1917:

Walt Disney moved to Chicago from Kansas. He attended the McKinley High School where his passion for drawing and photography only increased, as he worked for his school newspapers. At night, he took courses at the Chicago Art Institut.

 

1918:

Walt Disney tried to join the army but he was rejected because he was underaged at the time. He then joined the Red Cross where he worked as an ambulance driver. His ambulance was covered in drawings and cartoons.

1922:

Walt Disney formed his company Laugh-O-gram Films. He is joined by his friend Ub Iwerks (whom he met a couple of years before) who becomes his Chief Animator. The company went bankrupt shortly after its opening.

 

1923:

Walt Disney leaves Kansas City to go to Hollywood, with only $40 in his pocket and a completed animated film. His brother, Roy O Disney, already lives in California and financially contributed to the construction of a camera stand. They soon received an order from New York and they both started the animation of the first “Alice Comedy” short films with their company called the Disney Brothers Cartoon Studio (Renamed Walt Disney Studio in 1926). They were soon joined by Walt’s friend, Ub Iwerks.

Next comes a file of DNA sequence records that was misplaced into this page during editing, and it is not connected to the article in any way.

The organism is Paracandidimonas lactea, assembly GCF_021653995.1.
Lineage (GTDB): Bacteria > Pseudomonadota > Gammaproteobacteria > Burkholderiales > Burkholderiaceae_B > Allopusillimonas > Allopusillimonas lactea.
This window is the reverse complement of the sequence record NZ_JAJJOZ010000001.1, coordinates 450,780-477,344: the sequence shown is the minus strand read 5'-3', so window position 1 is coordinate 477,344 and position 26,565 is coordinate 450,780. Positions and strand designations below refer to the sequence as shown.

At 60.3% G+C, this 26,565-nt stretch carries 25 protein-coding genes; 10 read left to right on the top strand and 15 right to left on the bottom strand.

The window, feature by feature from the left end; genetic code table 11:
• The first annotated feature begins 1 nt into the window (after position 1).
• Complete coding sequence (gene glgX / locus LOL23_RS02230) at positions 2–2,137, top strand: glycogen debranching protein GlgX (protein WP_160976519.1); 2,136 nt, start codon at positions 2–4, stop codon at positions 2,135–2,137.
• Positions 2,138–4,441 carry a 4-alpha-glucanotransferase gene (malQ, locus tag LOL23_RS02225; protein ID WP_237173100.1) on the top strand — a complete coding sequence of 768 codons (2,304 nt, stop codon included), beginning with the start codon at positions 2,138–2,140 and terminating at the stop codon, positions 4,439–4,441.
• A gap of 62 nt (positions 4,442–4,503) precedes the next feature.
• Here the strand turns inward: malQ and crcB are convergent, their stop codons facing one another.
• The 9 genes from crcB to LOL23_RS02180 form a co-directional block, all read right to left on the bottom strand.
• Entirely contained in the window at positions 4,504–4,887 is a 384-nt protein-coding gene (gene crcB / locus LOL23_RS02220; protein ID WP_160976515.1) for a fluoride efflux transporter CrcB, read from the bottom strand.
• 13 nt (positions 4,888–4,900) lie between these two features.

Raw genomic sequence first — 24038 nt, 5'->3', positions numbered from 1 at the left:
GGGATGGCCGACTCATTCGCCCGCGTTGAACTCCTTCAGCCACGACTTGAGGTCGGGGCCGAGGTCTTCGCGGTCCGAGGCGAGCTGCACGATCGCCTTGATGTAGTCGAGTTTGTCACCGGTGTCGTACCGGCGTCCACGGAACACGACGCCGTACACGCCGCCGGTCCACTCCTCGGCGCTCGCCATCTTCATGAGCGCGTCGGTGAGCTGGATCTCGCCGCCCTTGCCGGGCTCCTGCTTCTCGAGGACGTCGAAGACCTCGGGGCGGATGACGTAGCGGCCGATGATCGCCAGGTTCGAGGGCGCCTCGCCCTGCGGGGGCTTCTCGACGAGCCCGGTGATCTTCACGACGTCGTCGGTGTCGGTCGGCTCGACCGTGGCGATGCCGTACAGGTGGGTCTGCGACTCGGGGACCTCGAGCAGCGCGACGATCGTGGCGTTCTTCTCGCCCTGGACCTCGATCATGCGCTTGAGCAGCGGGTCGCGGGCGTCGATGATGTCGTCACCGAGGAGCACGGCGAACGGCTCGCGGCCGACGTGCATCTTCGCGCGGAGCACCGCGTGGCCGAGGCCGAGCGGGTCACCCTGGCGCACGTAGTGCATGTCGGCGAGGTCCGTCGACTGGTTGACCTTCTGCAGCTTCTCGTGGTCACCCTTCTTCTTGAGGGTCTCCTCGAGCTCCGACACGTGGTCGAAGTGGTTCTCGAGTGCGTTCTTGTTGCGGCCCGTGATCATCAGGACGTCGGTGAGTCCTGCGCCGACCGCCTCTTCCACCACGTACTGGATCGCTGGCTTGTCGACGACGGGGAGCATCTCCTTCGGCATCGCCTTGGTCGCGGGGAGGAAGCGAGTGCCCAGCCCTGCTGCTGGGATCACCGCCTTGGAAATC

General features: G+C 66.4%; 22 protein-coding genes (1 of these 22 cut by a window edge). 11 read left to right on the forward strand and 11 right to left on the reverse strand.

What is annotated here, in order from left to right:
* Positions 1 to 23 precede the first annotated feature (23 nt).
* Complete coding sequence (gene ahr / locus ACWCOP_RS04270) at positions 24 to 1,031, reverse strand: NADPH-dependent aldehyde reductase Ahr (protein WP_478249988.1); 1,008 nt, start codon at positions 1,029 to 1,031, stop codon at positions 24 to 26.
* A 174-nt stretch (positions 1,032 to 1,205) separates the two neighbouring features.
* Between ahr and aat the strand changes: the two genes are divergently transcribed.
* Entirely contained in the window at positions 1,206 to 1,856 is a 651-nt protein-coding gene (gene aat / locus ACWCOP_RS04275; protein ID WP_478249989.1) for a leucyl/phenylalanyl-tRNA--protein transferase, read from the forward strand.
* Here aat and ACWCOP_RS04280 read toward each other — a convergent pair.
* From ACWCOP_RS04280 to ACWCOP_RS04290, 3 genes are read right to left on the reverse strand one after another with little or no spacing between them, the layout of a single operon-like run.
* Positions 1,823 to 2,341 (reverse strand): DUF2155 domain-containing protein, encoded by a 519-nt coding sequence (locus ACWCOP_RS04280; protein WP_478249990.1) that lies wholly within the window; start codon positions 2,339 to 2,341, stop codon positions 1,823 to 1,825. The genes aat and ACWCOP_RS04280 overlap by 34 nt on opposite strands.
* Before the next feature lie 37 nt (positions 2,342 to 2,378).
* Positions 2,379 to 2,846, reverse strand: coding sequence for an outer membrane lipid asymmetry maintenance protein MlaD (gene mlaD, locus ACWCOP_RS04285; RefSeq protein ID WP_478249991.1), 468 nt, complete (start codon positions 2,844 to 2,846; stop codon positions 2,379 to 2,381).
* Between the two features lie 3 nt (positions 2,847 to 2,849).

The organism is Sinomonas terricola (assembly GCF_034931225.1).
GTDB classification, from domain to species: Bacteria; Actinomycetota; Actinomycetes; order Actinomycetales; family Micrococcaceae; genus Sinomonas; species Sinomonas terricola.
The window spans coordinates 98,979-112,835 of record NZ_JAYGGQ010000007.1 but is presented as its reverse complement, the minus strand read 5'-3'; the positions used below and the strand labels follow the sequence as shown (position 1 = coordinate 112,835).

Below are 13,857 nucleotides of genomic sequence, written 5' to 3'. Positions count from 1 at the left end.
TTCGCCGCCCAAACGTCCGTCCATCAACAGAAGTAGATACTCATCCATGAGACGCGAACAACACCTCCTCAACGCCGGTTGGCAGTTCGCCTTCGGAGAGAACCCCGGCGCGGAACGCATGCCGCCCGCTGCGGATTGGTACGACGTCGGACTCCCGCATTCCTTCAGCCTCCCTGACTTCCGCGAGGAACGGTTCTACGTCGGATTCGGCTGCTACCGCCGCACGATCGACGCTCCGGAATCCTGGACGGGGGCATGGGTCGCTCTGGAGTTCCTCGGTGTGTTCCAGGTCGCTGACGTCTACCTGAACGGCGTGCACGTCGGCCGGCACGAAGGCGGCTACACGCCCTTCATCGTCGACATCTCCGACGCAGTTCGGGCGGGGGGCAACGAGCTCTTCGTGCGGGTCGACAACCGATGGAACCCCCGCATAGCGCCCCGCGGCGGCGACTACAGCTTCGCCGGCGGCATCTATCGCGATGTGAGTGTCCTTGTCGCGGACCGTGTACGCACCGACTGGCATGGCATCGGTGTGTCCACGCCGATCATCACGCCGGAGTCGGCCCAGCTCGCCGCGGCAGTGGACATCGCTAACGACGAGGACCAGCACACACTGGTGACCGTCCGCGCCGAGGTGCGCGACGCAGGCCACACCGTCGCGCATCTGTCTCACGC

1928:

The birth of Mickey Mouse. The legend says that Walt Disney first started sketching Mickey on the train back to Los Angeles from New York. The character was inspired by Oswald the Lucky Rabbit ( a cartoon character previously created by Walt and Ub Iwerks). He created a character closer to a mouse. Ub Iwerks finally sketched and designed Mickey Mouse as we know it nowadays. Mickey’s first appearance on screen was made in Steamboat Willie, which is considered to be the first synchronized sound cartoon. Mickey Mouse became extremely popular as a lot of production companies wanted to acquire the rights of the famous mouse.